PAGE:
The security hole I found on

I found a security hole on Amazon last August. While looking at their HTTP headers, I happened to notice that the entire domain was susceptible to clickjacking attacks. If I could trick you into clicking anywhere on a webpage I controlled, I could get you to buy any product that’s available for sale on Amazon. By the way, that includes any fake products that I added to Amazon myself. For the hack to work, you needed to be signed into your Amazon account and have one-click purchasing turned on. I created a working proof-of-concept that looked like this:


Clicking either button caused an instant purchase of the movie Click (get it?). I resisted the temptation to use the exploit to send myself a million dollars worth of free Amazon gift cards, and instead responsibly disclosed it to the Amazon security team. It took them months to fix it, but the security hole has finally been closed using the x-frame-options header that I recommended.

This hack is classic clickjacking. I created a transparent iframe containing a product page on that had been carefully positioned so when you think you’re clicking on my page, you’re actually clicking the “Buy now” button on their site instead. Here’s the code for the no longer working proof of concept.

  • Anon

    Did they give you a reward for finding it?

  • Anon

    And you’ve just confirmed why I do not have, and never will enable, one-click purchasing on Amazon.

  • PalpablePsyonics

    It's rather interesting that larger companies don't have an individual dedicated to specific tasks such as gradual security chechecks. An example list of workflow would be as follows, for an individual like this:

    -Each time something is updated and/or altered that affects the live version, have a hired security technician spend time chechecking possible intrusions etc.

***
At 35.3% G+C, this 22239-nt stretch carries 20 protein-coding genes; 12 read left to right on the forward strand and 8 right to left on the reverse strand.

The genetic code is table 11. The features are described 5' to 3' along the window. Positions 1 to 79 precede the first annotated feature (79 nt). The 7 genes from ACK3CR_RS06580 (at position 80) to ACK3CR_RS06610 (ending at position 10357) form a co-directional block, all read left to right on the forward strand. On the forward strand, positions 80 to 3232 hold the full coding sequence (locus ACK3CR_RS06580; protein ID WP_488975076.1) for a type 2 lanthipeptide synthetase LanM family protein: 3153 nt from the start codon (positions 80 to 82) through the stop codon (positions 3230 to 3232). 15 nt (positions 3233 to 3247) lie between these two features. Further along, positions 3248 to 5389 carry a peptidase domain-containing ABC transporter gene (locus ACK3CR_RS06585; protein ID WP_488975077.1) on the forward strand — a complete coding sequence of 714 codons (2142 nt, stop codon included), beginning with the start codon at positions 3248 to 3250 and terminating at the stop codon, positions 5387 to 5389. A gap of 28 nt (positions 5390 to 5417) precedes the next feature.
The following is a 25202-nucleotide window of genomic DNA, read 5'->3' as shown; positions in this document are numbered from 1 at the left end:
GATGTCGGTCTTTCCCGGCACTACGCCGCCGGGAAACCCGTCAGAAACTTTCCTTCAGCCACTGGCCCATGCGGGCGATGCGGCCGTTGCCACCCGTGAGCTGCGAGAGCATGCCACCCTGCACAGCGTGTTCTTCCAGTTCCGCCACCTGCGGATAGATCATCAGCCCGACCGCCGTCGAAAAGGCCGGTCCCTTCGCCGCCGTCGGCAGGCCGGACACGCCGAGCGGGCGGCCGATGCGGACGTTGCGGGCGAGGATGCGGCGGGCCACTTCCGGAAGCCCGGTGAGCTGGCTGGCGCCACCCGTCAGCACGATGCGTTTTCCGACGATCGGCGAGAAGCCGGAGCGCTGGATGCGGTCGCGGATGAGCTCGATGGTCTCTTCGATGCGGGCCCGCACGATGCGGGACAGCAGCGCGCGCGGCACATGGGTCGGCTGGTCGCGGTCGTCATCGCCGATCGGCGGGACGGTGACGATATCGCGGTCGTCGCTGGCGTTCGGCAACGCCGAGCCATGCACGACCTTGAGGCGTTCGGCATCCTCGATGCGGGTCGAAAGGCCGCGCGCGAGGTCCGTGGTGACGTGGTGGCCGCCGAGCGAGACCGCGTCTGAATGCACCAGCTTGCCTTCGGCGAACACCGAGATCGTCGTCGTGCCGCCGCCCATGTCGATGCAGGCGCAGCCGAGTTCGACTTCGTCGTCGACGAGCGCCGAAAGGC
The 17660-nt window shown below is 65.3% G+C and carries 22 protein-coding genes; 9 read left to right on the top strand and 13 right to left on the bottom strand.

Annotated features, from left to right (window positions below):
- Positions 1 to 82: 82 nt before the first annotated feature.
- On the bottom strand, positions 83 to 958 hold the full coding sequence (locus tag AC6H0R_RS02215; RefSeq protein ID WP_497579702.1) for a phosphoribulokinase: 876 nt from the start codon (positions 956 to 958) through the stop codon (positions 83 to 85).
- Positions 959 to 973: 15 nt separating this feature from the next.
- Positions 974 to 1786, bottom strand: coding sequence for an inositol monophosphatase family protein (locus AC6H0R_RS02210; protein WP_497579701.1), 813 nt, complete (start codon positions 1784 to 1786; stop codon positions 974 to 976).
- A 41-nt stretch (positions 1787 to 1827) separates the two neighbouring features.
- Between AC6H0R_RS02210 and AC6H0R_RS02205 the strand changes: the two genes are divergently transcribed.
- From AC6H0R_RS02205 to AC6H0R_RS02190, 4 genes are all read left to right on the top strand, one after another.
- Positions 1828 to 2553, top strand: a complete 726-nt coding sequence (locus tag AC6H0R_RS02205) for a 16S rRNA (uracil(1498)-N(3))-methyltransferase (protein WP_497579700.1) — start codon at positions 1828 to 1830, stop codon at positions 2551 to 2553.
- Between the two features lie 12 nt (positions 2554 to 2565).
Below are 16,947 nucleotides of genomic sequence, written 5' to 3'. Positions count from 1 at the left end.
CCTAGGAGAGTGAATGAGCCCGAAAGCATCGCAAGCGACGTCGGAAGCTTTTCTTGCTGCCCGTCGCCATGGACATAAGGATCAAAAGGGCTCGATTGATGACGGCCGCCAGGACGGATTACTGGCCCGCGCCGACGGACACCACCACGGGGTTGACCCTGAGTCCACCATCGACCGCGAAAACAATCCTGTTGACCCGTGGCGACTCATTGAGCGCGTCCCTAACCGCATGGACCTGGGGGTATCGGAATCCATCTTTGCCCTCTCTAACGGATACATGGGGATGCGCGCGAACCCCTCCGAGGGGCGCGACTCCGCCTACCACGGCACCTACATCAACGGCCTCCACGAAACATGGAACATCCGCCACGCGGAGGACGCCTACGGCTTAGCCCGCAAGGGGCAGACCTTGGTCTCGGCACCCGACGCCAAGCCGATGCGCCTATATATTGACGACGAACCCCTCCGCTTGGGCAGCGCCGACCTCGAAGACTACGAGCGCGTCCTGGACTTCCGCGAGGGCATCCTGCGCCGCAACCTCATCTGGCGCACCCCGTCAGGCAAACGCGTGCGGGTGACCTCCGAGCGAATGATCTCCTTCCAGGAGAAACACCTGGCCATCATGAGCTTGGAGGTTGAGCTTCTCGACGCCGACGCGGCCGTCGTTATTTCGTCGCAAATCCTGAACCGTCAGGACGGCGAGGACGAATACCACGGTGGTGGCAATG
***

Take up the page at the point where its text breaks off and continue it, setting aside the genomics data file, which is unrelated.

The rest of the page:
Part of their job would be searching and storing information of various exploits and their explanations, and studying them to learn the thought processes that cause these vulnerabilities. Part of their job would be to test the website every so often, to check if certain code and/or input is vulnerable. Another part of their job would be implementing temporary and permanent fixes to various possibilities of future vulnerabilities, as it seems some vulnerabilities often repeat themselves, but in different forms.

    Then again getting businesses to actually hire people is like pulling nose hairs from a Dragon. (Just saying, if they had nose hairs that's what it'd be like.)

  • peroyotambien

    Superficially, that exploit is actually to Amazon's benefit. More products sold means more money for Amazon.

    Of course, the ensuing customer complaints and hooplah would more than negate that benefit. Did they compensate you?

  • Diego Plentz

    I hope that they paid a good reward.

  • Jim Ciallella

    Bunch of amateurs over there at Amazon. Good find.